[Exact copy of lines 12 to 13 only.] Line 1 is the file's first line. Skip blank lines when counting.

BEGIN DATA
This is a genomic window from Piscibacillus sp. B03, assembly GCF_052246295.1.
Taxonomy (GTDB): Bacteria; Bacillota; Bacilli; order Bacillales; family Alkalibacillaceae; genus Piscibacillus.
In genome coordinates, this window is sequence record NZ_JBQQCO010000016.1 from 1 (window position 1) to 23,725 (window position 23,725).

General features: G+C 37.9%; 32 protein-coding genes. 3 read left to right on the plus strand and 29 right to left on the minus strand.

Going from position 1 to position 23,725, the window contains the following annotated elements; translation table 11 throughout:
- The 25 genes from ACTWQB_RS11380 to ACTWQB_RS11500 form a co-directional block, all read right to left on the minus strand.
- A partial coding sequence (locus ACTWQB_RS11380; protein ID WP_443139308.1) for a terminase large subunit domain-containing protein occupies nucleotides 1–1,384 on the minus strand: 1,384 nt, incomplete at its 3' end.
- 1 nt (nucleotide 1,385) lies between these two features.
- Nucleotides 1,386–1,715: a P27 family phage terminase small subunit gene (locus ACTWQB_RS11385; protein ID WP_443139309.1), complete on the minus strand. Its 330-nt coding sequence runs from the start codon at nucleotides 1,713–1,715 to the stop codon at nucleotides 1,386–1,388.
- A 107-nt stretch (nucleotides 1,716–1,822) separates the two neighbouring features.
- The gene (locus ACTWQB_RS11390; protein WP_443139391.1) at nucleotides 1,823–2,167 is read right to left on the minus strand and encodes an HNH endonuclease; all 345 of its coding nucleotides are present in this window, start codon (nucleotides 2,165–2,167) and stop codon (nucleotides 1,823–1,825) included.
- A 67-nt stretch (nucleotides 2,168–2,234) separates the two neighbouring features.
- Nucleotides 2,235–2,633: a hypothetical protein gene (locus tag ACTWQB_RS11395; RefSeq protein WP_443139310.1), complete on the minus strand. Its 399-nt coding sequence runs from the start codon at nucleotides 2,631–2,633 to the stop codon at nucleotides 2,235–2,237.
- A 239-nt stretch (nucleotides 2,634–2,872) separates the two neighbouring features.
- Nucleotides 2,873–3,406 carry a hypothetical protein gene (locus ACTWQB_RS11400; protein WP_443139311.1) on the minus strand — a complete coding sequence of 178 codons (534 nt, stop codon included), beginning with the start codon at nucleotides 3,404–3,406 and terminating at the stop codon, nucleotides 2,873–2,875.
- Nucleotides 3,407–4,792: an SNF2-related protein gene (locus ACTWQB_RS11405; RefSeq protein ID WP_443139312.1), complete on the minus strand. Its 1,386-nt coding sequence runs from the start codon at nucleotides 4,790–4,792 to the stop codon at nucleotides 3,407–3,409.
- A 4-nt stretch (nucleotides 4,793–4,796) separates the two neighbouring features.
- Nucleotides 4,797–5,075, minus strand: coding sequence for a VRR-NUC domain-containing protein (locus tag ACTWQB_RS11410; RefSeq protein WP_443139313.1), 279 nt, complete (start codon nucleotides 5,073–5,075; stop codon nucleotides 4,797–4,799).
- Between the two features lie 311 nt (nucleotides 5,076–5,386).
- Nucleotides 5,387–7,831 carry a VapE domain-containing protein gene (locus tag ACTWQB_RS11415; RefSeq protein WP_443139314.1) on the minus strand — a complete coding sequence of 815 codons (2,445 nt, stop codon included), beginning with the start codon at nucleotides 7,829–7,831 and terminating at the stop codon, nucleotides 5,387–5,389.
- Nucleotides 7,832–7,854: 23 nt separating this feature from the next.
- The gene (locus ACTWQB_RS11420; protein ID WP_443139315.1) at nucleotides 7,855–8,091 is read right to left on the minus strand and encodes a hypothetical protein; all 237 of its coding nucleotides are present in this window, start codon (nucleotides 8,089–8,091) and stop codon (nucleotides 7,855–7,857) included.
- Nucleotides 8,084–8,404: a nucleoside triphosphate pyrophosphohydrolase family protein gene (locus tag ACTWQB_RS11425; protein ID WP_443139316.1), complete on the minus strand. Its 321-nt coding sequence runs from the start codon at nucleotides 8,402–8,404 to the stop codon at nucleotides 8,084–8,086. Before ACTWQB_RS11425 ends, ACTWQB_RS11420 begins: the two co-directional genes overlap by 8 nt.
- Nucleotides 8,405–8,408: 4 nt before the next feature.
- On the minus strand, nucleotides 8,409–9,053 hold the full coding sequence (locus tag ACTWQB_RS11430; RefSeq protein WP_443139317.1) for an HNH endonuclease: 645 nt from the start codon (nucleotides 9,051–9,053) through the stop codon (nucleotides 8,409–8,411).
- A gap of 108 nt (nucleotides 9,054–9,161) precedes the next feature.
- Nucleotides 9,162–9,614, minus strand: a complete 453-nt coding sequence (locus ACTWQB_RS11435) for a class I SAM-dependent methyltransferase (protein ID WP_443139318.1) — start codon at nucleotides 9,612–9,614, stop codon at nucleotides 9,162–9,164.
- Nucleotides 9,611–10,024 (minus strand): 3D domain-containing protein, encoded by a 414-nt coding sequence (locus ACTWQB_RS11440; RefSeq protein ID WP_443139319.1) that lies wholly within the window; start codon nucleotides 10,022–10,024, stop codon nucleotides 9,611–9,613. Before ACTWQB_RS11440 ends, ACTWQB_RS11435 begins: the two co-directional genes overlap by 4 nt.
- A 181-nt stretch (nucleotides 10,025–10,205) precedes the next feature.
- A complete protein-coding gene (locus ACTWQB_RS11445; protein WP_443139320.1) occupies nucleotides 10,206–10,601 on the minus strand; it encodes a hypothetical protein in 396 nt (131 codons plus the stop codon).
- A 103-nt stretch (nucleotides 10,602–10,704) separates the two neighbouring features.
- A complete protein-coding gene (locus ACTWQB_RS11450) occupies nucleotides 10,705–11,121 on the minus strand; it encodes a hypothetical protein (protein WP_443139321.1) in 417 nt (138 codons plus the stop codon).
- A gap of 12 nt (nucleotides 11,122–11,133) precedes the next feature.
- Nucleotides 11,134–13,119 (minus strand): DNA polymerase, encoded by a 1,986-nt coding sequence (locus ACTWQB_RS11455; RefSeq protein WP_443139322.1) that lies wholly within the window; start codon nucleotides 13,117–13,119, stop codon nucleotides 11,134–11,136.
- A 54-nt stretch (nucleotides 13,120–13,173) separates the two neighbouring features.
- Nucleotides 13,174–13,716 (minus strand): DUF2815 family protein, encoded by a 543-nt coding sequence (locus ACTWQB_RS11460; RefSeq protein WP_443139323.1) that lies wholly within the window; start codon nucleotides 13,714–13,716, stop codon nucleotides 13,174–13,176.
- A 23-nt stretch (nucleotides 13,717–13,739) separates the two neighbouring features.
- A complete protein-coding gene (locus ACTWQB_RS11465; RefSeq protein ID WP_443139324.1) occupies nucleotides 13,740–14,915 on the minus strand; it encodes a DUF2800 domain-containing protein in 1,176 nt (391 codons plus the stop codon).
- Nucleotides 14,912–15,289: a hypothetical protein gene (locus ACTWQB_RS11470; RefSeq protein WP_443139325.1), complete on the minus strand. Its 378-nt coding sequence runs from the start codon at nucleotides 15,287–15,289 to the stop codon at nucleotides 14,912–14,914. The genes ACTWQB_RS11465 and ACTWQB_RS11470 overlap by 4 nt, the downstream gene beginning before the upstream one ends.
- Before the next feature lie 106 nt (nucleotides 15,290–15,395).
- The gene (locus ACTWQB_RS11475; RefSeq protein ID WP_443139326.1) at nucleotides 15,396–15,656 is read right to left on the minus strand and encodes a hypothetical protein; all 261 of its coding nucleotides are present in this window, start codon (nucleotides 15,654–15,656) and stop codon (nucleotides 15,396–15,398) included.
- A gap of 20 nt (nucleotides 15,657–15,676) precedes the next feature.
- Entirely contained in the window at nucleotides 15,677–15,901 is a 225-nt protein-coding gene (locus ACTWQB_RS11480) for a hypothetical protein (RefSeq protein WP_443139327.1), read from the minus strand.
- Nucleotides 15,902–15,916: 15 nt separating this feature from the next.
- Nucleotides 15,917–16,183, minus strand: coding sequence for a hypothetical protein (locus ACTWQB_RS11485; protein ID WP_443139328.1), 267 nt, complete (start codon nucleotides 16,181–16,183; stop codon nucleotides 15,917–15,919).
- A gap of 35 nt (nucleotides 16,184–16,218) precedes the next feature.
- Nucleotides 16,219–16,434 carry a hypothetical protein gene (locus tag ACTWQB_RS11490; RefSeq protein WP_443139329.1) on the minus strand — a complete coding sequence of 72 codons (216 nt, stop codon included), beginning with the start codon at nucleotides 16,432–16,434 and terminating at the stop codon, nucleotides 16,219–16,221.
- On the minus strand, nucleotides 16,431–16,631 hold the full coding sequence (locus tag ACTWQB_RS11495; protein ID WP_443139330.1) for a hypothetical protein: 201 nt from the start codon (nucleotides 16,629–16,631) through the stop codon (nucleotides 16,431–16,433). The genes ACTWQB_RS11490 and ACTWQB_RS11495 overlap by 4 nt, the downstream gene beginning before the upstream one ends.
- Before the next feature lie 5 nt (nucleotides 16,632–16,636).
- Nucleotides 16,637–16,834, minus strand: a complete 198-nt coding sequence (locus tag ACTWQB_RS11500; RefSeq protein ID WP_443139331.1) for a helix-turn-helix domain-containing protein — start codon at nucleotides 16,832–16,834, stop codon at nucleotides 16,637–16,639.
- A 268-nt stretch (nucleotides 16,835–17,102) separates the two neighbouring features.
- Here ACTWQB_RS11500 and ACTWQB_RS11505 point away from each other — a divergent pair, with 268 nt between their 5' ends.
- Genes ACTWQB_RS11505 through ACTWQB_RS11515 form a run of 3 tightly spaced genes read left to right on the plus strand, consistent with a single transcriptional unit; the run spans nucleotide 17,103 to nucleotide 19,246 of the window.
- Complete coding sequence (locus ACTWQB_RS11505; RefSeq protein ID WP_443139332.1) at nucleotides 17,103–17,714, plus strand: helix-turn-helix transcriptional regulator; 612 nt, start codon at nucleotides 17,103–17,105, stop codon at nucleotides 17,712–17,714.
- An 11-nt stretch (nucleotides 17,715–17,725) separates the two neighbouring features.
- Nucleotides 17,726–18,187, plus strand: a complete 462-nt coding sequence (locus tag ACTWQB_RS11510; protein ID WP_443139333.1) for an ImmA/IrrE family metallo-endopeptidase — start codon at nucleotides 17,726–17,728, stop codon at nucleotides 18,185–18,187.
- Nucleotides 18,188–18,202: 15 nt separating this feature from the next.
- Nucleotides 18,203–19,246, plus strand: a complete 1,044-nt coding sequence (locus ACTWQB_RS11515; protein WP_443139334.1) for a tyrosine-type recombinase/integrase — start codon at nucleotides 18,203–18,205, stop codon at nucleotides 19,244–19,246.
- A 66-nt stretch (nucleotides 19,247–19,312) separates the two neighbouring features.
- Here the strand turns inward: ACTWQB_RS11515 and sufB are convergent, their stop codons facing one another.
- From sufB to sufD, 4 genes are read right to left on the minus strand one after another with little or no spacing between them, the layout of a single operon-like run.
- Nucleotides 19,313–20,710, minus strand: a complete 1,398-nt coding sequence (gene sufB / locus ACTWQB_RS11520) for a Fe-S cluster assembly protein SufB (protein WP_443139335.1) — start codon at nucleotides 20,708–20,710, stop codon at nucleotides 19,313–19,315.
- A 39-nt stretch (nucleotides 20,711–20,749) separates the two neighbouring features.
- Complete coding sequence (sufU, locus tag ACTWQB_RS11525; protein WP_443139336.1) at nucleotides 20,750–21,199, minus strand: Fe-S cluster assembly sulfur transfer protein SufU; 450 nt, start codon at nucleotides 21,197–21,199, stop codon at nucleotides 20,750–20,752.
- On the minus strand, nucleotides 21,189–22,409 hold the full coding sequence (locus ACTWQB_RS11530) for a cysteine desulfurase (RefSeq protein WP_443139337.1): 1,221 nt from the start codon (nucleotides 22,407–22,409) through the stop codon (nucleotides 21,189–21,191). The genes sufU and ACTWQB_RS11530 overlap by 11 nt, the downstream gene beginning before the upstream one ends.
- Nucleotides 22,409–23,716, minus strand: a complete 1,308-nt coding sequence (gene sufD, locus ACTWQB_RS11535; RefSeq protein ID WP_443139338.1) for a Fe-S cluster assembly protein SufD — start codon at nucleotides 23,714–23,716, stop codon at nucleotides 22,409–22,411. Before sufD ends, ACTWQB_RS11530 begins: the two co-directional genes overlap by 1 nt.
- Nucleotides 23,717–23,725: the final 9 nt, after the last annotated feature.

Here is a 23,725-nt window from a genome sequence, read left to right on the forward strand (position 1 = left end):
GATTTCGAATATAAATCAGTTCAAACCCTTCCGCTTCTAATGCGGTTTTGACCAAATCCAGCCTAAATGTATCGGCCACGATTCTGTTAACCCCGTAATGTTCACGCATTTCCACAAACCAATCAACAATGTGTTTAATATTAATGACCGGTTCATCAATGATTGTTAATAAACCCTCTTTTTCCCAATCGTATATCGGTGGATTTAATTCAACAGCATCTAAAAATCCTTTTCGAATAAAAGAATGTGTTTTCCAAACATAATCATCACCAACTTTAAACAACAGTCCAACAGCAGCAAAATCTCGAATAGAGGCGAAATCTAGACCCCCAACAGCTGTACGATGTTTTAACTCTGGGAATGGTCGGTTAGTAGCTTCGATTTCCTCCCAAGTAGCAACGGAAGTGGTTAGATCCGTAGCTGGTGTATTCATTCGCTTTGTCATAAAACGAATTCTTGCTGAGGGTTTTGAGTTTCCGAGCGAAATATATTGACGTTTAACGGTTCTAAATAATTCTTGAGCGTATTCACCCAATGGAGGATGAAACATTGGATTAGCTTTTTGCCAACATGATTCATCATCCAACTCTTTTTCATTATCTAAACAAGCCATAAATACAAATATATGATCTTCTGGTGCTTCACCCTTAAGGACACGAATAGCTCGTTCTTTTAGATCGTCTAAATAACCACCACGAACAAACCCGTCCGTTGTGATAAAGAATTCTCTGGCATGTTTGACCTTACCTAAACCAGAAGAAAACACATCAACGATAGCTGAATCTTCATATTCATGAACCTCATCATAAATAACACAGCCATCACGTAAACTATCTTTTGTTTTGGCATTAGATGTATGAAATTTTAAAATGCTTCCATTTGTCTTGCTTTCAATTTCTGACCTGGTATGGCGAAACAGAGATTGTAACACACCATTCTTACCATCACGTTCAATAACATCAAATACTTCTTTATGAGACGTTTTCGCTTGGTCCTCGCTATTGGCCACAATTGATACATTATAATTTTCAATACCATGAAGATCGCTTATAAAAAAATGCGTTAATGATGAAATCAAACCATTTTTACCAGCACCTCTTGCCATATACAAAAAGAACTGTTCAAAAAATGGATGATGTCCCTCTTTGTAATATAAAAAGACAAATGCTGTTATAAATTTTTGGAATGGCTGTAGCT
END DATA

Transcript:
- A 67-nt stretch (nucleotides 2,168–2,234) separates the two neighbouring features.
- Nucleotides 2,235–2,633: a hypothetical protein gene (locus tag ACTWQB_RS11395; RefSeq protein WP_443139310.1), complete on the minus strand. Its 399-nt coding sequence runs from the start codon at nucleotides 2,631–2,633 to the stop codon at nucleotides 2,235–2,237.